New wave of anti-war protest sweeps across Russia

antiwar

Police detained more than 4,300 people in over 50 cities across Russia on March 6, as activists mounted a second wave of protests against the invasion of Ukraine. From Moscow and St. Petersburg to the Siberian city of Irkutsk and the Pacific port of Vladivostok, thousands of unpermitted demonstrators chanted “No to war!” and “Shame on you!”—a message directed at President Vladimir Putin. In the Urals city of Yekaterinburg, a mural glorifying Putin was defaced—prompting a charge by the riot police. The independent monitoring group OVD-Info reports that over 8,000 have now been arrested in anti-war protests across Russia since the Ukraine invasion was launched last week.

Since the first wave of protests on Feb. 25, the Duma has passed a law imposing a 15-year prison term for anyone who opposes the war—or even calls it a “war.” Reporters have been arrested for defying the edict that the invasion only be referred to as a “military operation.”

“The screws are being fully tightened—essentially we are witnessing military censorship,” OVD-Info’s Maria Kuznetsova told Reuters by telephone from Tbilisi, the Georgian capital. (Al Jazeera, NPR, BBC News)

On March 4, the entire staff of Russian television station Dozhd (also online in English as TV Rain) resigned live on-air after declaring “No to war” in their final broadcast. The decision was taken by the staff and management alike after authorities suspended the channel’s operations over its coverage of the Ukraine war. (NDTV)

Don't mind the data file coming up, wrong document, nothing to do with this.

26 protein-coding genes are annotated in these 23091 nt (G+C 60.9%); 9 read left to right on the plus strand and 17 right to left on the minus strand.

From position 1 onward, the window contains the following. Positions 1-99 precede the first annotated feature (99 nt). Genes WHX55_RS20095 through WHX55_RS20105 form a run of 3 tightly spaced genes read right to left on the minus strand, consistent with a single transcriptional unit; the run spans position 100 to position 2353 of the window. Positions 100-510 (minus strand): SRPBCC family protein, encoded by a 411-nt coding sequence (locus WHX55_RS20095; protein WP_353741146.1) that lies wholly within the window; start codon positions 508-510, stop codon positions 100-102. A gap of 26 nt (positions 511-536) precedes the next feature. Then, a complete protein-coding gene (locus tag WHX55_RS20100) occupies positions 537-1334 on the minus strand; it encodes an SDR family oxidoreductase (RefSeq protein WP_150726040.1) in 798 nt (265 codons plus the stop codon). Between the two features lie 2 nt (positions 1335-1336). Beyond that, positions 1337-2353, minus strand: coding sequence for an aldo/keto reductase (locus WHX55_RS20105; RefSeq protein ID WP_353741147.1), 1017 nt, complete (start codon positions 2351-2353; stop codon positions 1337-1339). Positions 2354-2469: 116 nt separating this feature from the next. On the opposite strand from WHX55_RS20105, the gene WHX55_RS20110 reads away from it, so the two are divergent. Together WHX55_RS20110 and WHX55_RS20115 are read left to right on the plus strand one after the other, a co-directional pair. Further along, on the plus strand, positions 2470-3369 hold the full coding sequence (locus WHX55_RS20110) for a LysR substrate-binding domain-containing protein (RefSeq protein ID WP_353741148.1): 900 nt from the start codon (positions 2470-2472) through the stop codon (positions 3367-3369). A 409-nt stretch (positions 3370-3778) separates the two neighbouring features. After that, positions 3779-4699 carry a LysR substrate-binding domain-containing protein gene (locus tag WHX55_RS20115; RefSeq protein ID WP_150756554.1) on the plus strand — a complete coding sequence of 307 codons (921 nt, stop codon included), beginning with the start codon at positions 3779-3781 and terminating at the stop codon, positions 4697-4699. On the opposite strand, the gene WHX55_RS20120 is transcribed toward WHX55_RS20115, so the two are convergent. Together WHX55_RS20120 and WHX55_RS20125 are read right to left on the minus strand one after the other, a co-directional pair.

Anti-war protests have also spread to Belarus, which is serving as a staging ground for Russia’s invasion of Ukraine.

Photo: protesters in St. Petersburg. Sign reads “In war we will lose everything.” Via  OVD-Info

  1. Russia: hundreds more arrested in anti-war protests

    More than 750 people were arrested in cities across Russia on March 13 for protesting against Moscow’s invasion of Ukraine, which is now in its third week. Independent monitoring group OVD-Info counted demonstrations in 37 Russian cities. About half of those arrested were in Moscow. (Al Jazeera)

  2. Russia media law creates ‘total information blackout’

    The UN Office of the High Commissioner on Human Rights (OHCHR) issued a statement March 11 raising alarm about Russia’s recent adoption of a punitive “fake news” law. According to the experts, the law places Russia under a “total information blackout” on the war in Ukraine. (Jurist)

  3. Russian war resisters defy law banning dissent

    The street protests in Russia have subsided in the face of overwhelming repression. But anarchist-spirited anti-war reality-hackers finding creative ways to get around Putin’s draconian law banning all protest and dissent. One group, Feminist Anti-War Resistance, has been stealthily replacing price tags on supermarket shelves with messages about Russian atrocities in Ukraine. One woman, Aleksandra Skochilenko, was arrested in connection with such activitiy in St. Petersburg, and faces up to 10 years in prison for “discrediting the Russian Armed Forces.” (Amnesty InternationalMSNBC)